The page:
Neuromuscular Physical Therapist Lloyd O’Mahoney is one of a number of professional practitioners working out of Dr. Fiona O’Reilly’s Integrated Clinic at Emmet Square in Clonakilty. Lloyd’s business Kinetic Movement Physical Therapy is all about helping clients get out of pain and move better.
As well as neuromuscular, Lloyd has qualified in a range of specialist therapies ranging from biomechanics, exercise physiology and pain science to movement neurology and strength and conditioning, which has armed him with a very extensive toolbox to tackle almost any injury or pain presentation, or to help you meet your training goals.
Involved in sport from a young age, from soccer and rugby earlier on in life to running and rock climbing mainly over the past decade, Lloyd has amassed his own fair share of injuries along the way: A fractured neck, torn ankle ligaments and fractured leg to name a few and chronic shoulder issues hindered his climbing goals for a long time. Fed up of the traditional therapy model failing him and tired of not seeing results, Lloyd took matters into his own hands and dived head first into learning about all things movement and training and the human body. “I decided to seek answers for myself and to take ownership of my body,” he explains, “my goal being to figure out how to best look after my own body so I could ensure my athletic longevity.”
Along the way, Lloyd qualified in various specialist areas, enabling him to work hands-on helping other people to get out of pain, teaching them how to move better and achieve their goals getting stronger and more athletic without sacrificing quality in movement.
He has learned from the best, mentoring under some of the leading minds in the world of injury rehabilitation and fitness. As a result, his approach blends the best of science and practical application. “I see great results with mixing manual therapy techniques with real world and meaningful movement and exercise,” he says.
The approach Lloyd takes can be very effective whether you have an acute injury, are suffering with chronic or persistent pain, or you are looking to optimise your movement to boost athletic performance. So whether your goal is to simply play with your children pain-free without that nagging back pain flaring up, or you want to get back to running pain-free, he can help you reach your goals.
A first consultation with Lloyd starts with a biomechanical assessment and gait analysis, where he studies your posture and the movement strategies your nervous system (brain) uses in order to compensate and move around your injury or limitation. This can be sport-specific movements or simple every day tasks such as hoovering the house. After listening to your story, learning about your injury history and observing and understanding how you move, Lloyd will then help you to make sense of your pain and set to work with getting you back doing the things you love – pain-free.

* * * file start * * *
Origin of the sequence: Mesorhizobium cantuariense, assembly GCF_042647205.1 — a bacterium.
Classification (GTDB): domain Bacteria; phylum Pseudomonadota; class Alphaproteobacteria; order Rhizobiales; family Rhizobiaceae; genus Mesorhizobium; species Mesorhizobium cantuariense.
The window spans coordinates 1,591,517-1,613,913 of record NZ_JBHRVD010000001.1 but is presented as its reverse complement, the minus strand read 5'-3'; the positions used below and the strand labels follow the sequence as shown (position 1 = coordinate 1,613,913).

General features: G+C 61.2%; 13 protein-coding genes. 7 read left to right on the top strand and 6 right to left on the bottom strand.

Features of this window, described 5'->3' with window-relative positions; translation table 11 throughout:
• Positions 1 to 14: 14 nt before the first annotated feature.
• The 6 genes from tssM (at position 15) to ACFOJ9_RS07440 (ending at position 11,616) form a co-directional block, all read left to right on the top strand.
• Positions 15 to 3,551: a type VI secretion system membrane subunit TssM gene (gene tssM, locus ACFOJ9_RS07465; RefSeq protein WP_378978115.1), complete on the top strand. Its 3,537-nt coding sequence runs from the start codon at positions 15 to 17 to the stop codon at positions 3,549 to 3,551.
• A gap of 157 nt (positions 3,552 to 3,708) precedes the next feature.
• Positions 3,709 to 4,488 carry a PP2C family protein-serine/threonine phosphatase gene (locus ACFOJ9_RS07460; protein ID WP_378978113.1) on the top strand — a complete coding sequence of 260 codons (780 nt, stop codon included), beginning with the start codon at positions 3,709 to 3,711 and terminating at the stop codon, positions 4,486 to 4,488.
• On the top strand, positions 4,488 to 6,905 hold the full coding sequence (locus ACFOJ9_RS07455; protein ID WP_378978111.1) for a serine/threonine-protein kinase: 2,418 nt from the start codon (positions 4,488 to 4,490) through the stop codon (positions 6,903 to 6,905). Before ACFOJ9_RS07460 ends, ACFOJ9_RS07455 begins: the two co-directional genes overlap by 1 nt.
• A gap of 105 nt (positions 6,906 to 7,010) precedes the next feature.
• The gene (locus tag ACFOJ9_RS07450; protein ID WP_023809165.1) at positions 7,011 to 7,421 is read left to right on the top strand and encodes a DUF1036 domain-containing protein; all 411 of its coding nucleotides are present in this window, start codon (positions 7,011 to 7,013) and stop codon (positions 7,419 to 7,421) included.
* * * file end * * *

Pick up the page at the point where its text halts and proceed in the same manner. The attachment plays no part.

“I have great success with treating both acute and chronic pain,” he says. “I see a whole host of injuries, from chronic low back pain, to foot pain, achilles and patellar tendonitis, knee and hip pain, frozen shoulder, elbow tendonitis and neck pain, just to name a few.”
In recent months, with the lifting of Covid restrictions and the good weather during the summer, there have been a lot of presentations of running-related injuries. A common mistake made by people aiming to rehab a running injury and a low back injury is trying to isolate and strengthen a single muscle. He explains, “You may have been told to strengthen your glutes and all your problems will go away. However, they didn’t and they won’t. That is because the body is a complex and fully-integrative system so you need to pay respect to the intermuscular co-ordination and fascial connections throughout the entire body. Nothing works in singularity.
“For example, the foot is a very complex system, there are 33 joints and 26 bones in each foot, all of which need to articulate in three planes of motion every single time you take a footstep.
“In order for your glutes to work optimally it needs a pelvis that can move in a certain way and a femur (thigh bone) to move under it in a certain way, creating relative motion at the joints and an ability for the structures to share forces evenly.
“A foot that articulates well will create a reaction above it to get the femur and pelvis to move into the correct positions in order to stimulate the optimal response from your glutes. Allowing your glutes to maximally lengthen and in turn maximally shorten and contract will help to propel you forward.
“In this situation, it may be that your glutes are not doing enough for you, but the real problem is not the strength but rather that when you run and when your foot hits the ground, it is not interacting well with the ground, resulting in the structures above the foot not being able to get into the optimal positions and an inability for the entire leg as a system to absorb and dissipate the forces acting on it.”
“Instead of just strengthening your glutes, start to think about restoring the mechanics of what should happen when your foot hits the floor, and see the response in the entire leg. It’s the same with walking and can have the same effect on low back pain.”
If any of this resonates with you or you are interested in learning more on how Lloyd can help you get out of pain and move better and become more robust, then please get in touch.
Lloyd will also will be launching new services this coming winter – spirometry and metabolic analysis – but that’s another article!
To make an appointment call Lloyd on 087 246 4146 or email firstname.lastname@example.org.